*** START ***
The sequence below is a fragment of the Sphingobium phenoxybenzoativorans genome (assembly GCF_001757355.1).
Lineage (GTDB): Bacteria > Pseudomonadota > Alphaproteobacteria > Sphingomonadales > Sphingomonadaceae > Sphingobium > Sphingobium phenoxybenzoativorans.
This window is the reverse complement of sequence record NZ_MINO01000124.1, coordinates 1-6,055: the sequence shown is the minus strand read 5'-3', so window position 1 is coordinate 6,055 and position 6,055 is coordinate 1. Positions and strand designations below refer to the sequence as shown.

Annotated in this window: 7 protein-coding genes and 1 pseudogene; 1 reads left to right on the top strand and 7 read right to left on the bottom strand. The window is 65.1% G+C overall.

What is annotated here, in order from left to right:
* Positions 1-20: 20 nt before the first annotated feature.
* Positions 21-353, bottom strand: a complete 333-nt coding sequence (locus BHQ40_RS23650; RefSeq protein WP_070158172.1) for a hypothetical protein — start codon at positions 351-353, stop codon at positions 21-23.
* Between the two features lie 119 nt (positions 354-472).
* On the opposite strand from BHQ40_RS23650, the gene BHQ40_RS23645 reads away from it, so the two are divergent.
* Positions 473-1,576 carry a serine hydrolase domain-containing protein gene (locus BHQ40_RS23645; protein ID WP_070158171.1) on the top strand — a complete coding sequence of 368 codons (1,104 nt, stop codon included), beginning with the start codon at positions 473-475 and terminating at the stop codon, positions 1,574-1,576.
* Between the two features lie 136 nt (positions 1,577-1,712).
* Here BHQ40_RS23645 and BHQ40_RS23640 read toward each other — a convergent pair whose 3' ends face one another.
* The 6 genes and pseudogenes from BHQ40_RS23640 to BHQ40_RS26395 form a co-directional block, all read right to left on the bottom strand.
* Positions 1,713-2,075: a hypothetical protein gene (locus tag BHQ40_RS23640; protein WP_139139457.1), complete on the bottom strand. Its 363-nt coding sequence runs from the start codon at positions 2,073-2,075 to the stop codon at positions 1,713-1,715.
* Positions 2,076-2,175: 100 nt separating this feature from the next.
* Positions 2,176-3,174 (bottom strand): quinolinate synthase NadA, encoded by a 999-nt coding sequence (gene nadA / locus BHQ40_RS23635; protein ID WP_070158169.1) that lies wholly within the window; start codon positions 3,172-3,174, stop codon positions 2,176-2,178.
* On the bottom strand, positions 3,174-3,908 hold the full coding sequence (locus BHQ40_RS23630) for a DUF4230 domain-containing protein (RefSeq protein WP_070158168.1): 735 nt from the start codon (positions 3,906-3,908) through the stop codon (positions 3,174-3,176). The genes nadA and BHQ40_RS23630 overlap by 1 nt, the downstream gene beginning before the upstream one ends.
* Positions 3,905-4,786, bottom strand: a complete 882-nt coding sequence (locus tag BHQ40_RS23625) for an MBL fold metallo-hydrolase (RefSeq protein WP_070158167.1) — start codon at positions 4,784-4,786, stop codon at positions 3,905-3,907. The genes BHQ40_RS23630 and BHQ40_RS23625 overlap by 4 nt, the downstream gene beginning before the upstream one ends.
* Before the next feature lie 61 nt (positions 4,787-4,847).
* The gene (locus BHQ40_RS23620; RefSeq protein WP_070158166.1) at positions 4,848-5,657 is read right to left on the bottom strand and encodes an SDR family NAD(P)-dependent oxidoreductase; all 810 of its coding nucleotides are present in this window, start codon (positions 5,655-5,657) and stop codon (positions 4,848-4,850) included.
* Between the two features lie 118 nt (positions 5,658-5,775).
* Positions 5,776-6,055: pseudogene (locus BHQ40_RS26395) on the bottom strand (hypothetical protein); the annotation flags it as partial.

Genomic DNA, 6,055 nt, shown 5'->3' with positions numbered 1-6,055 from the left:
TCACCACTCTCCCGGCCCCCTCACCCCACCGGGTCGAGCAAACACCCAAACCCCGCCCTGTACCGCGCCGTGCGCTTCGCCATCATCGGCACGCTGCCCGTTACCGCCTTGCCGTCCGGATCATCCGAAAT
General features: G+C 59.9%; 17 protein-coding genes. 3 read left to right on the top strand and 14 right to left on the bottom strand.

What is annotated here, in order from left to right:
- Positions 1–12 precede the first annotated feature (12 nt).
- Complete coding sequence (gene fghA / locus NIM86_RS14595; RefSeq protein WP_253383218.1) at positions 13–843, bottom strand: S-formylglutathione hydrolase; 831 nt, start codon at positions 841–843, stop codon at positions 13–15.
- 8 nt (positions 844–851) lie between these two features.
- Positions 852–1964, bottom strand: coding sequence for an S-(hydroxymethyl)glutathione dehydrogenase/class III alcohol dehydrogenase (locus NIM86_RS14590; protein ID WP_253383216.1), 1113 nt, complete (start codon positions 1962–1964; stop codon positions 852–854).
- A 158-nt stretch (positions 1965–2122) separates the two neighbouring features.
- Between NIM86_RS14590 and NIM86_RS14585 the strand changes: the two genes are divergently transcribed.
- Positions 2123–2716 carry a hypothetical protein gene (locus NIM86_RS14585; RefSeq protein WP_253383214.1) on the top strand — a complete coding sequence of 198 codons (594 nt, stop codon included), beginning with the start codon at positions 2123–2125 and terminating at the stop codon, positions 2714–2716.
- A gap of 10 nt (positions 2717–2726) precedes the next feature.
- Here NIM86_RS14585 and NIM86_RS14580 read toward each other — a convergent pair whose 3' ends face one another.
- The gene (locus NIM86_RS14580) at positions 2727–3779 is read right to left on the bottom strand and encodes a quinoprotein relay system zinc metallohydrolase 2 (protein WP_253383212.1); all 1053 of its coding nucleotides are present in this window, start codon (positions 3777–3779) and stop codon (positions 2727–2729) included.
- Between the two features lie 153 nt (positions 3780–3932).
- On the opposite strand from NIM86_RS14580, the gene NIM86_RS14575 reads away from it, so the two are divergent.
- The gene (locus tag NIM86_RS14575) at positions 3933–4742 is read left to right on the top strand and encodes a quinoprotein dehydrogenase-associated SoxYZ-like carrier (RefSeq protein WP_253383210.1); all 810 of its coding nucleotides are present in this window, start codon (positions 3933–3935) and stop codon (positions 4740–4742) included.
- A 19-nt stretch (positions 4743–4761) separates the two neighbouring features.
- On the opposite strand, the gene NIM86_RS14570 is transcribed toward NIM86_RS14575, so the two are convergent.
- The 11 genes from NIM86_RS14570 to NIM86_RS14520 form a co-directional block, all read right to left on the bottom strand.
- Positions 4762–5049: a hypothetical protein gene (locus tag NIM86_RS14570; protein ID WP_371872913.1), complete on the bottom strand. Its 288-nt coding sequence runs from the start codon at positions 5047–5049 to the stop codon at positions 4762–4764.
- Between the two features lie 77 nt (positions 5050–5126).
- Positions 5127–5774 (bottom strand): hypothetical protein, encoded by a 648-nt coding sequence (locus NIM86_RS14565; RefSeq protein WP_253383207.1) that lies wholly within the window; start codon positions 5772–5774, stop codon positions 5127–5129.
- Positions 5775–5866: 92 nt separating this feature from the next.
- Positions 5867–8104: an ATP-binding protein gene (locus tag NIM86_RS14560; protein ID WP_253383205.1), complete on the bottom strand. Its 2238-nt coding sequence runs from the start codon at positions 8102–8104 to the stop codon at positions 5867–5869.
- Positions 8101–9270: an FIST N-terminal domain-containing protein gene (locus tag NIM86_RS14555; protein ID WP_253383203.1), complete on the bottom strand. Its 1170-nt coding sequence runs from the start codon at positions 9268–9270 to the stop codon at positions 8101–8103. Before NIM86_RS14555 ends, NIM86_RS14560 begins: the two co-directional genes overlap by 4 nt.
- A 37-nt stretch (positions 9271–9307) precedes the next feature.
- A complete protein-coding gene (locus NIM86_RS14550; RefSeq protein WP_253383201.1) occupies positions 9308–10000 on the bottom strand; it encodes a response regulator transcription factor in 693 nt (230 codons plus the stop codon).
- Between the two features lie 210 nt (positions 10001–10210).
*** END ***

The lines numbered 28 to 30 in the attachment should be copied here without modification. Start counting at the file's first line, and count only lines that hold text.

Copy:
- Complete coding sequence (gene fghA / locus NIM86_RS14595; RefSeq protein WP_253383218.1) at positions 13–843, bottom strand: S-formylglutathione hydrolase; 831 nt, start codon at positions 841–843, stop codon at positions 13–15.
- 8 nt (positions 844–851) lie between these two features.
- Positions 852–1964, bottom strand: coding sequence for an S-(hydroxymethyl)glutathione dehydrogenase/class III alcohol dehydrogenase (locus NIM86_RS14590; protein ID WP_253383216.1), 1113 nt, complete (start codon positions 1962–1964; stop codon positions 852–854).